What is a Bailiff?
A bailiff is a person (whether they are in British Columbia or not) who acts, or assists a person to act, on behalf of another person in repossessing, distraining or seizing personal property or in evicting a person from a property. A bailiff can only take such action having first gained the proper authority and this may be provided through statutes, terms of contract, or under common law. The statutes (laws) under which a bailiff may exercise their authority include: the Rent Distress Act, Repairers Lien Act, Warehouse Liens Act, and Personal Property Security Act. Consumer Protection BC does not regulate the authority governed by these other statutes.
In British Columbia, there are two types of bailiffs.
Court Bailiffs, as they are commonly referred to, are appointed by the Attorney General under the Sheriff Act. Only Sheriffs and Court Bailiffs are legally authorized to enforce civil court orders. For example, only a Court Bailiff can gain the authority to evict persons from a residential tenancy and this action first requires a Writ of Possession issued by a Court. More information concerning this type of bailiff can be found here. Generally, Court Bailiffs do not fall under Consumer Protection BC’s purview.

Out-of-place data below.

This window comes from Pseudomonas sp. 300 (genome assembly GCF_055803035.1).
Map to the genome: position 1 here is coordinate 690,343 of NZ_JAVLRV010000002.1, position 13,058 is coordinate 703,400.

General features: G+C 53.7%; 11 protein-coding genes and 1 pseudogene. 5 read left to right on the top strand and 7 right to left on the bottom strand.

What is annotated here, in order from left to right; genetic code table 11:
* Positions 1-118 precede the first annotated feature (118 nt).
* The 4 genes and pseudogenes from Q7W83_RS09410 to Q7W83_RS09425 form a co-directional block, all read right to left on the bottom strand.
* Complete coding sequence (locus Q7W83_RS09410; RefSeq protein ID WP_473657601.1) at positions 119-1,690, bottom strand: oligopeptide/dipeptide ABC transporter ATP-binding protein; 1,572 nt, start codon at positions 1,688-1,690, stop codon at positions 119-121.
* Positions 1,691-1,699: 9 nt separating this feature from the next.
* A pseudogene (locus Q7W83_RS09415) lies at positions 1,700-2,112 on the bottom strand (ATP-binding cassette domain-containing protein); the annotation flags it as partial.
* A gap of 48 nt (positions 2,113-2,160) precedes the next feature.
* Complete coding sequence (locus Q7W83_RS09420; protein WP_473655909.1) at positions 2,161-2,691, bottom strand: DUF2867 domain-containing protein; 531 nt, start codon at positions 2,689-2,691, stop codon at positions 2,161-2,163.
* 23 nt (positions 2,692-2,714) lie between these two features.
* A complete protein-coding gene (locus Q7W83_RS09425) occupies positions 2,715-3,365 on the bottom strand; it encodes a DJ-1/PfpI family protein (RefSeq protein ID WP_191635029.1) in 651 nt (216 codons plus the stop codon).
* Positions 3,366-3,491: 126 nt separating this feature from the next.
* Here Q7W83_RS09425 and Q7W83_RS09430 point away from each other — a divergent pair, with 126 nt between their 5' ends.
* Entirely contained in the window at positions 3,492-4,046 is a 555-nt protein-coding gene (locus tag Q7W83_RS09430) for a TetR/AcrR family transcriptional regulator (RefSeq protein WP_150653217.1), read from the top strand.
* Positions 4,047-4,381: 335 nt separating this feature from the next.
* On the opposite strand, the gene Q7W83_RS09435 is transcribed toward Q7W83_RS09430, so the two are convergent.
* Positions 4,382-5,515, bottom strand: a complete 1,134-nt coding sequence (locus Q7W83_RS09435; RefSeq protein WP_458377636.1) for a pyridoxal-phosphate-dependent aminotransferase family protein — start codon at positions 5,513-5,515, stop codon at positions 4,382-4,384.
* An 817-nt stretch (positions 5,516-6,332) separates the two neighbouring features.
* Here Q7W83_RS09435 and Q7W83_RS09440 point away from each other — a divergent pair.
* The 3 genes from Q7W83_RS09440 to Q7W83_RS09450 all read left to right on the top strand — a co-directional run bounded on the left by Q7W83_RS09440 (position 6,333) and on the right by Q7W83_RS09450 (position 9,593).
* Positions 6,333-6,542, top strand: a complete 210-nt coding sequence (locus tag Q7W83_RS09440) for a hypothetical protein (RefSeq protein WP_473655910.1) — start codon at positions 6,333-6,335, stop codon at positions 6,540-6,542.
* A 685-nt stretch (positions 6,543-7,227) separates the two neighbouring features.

The other type of bailiff must possess a licence from Consumer Protection BC and these bailiffs operate under the BPCP Act and related regulation. You can confirm if a person is licensed as a bailiff by Consumer Protection BC here. Some further information about this type of bailiff is provided below.
Generally, a bailiff’s reasonable fees and costs are considered to be a part of the amount owed by the debtor, and the fees may include but not be limited to: an hourly charge, towing, storage, filing and administration, operating costs (mileage), and taxes.
Bailiffs must conduct themselves in a professional manner and are prohibited from communicating in a manner that constitutes harassment which includes not using threatening, profane, intimidating or coercive language.